Genetic Basis of High-risk Childhood Cancer Points to Possible New Drug Treatment Strategy


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Research led by scientists at St. Jude Children’s Research Hospital, Memphis, Tennessee, has identified a possible lead in treatment of two childhood leukemia subtypes known for their dramatic loss of chromosomes and poor treatment outcomes. The findings also provide the first evidence of the genetic basis for this high-risk leukemia, hypodiploid acute lymphoblastic leukemia (ALL). The research appears online in Nature Genetics.1

The study, the largest ever focused on hypodiploid ALL, confirmed that this tumor has distinct subtypes distinguished by the number of chromosomes lost and the submicroscopic genetic alterations they harbor. Researchers found evidence suggesting more than one-third of patients with a subtype known as low hypodiploid ALL have Li-Fraumeni syndrome. Families with Li-Fraumeni syndrome harbor inherited mutations in the TP53 tumor-suppressor gene and have a high risk of a range of cancers. Hypodiploid ALL had not previously been recognized as a common manifestation of Li-Fraumeni syndrome.

Drug Sensitivity

Researchers reported that the major hypodiploid subtypes are both sensitive to a family of compounds that block the proliferation of cancer cells. The compounds include drugs already used to treat other cancers. The subtypes are low hypodiploid ALL, characterized by 32 to 39 chromosomes, and near haploid ALL, which has 24 to 31 chromosomes.

“This study is a good example of the important insights that can be gained by studying the largest possible number of patients in as much detail as possible. This approach led us to key insights about these leukemia subtypes that we would otherwise have missed,” said the study’s senior and corresponding author, Charles Mullighan, MBBS(Hons), MSc, MD, an Associate Member of the St. Jude Pathology Department.

Researchers used a variety of laboratory techniques to look for genetic abnormalities in cancer cells from 124 pediatric patients missing at least one chromosome. The patients included 68 with near haploid ALL and 34 with low hypodiploid ALL. Investigators also checked white blood cells collected when 89 of the 124 patients were in remission. The study included whole-genome sequencing of the entire cancer and normal genomes of 20 patients with near haploid or low hypodiploid subtypes. For another 20 patients, investigators deciphered just DNA involved in protein production. Researchers also screened cancer cells from 117 adult ALL patients, including 11 with the low hypodiploid subtype.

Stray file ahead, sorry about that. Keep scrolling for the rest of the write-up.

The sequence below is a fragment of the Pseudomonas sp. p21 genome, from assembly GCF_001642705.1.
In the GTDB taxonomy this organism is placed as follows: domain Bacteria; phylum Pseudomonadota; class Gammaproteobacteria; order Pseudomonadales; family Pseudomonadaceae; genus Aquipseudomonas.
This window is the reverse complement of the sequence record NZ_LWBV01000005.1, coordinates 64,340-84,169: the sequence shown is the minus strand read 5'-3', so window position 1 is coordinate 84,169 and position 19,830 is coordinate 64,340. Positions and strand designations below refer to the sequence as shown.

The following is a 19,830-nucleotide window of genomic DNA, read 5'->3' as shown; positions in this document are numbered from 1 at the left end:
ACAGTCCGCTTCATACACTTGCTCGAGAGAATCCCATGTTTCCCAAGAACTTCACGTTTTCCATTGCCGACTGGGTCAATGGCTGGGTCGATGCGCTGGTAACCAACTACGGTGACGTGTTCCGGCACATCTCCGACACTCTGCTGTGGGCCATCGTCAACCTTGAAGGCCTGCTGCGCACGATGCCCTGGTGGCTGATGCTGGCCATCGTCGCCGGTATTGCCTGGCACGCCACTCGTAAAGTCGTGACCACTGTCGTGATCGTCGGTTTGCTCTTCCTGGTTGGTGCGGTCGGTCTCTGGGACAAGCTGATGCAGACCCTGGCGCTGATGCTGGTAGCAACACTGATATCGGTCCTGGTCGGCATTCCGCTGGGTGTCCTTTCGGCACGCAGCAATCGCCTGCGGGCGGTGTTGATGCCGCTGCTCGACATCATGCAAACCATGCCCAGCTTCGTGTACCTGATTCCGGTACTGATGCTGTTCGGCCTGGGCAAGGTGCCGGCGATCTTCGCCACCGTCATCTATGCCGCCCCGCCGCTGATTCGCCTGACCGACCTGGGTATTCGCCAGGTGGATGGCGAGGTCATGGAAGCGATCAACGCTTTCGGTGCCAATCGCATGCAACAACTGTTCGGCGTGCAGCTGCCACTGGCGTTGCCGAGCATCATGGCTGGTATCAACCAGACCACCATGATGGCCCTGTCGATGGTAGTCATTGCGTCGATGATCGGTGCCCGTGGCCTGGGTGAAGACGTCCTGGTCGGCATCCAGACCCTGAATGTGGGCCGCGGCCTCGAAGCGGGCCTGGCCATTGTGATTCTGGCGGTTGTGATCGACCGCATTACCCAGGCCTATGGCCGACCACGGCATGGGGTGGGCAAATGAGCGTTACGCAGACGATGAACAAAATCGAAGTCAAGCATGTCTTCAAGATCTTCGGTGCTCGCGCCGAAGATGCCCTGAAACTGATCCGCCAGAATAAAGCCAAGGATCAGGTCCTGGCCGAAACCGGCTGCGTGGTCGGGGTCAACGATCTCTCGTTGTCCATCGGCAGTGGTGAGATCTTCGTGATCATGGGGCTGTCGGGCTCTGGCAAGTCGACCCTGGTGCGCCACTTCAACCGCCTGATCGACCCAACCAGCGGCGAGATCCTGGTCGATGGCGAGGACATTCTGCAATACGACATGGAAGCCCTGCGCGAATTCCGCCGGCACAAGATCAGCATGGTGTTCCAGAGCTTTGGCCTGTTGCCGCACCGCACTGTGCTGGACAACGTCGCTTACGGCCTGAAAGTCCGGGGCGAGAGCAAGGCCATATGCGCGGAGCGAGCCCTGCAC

Key Findings

Near haploid ALL was characterized by alterations in six genes and increased activity in key pathways that help regulate cell division and development. Disruption of these pathways, known as Ras and PI3K, has been linked to other cancers. The changes were found in 71% of near haploid ALL patients and included deletion of the NF1 gene. The gene had not previously been linked to high-risk leukemia. Other alterations involved the genes NRAS, KRAS,MAPK1, FLT3, and PTPN11.

Low hypodiploid ALL in both adults and children was linked to mutations in the TP53 tumor-suppressor gene. The gene was altered in 91% of pediatric patients with the low hypodiploid ALL subtype and in 10 of the 11 adults with low hypodiploid ALL included in the study. Other common alterations involved RB1, another tumor-suppressor gene.

About 38% of children with low hypodiploid ALL also carried TP53 abnormalities in noncancerous blood cells. The mutations included many previously linked to Li-Fraumeni syndrome, which is characterized by changes in TP53. ■

Disclosure: The study authors reported no potential conflicts of interest.

Reference

1. Holmfeldt L, Wei L, Diaz-Flores E, et al: The genomic landscape of hypodiploid acute lymphoblastic leukemia. Nat Genet. January 20, 2013 (early release online).



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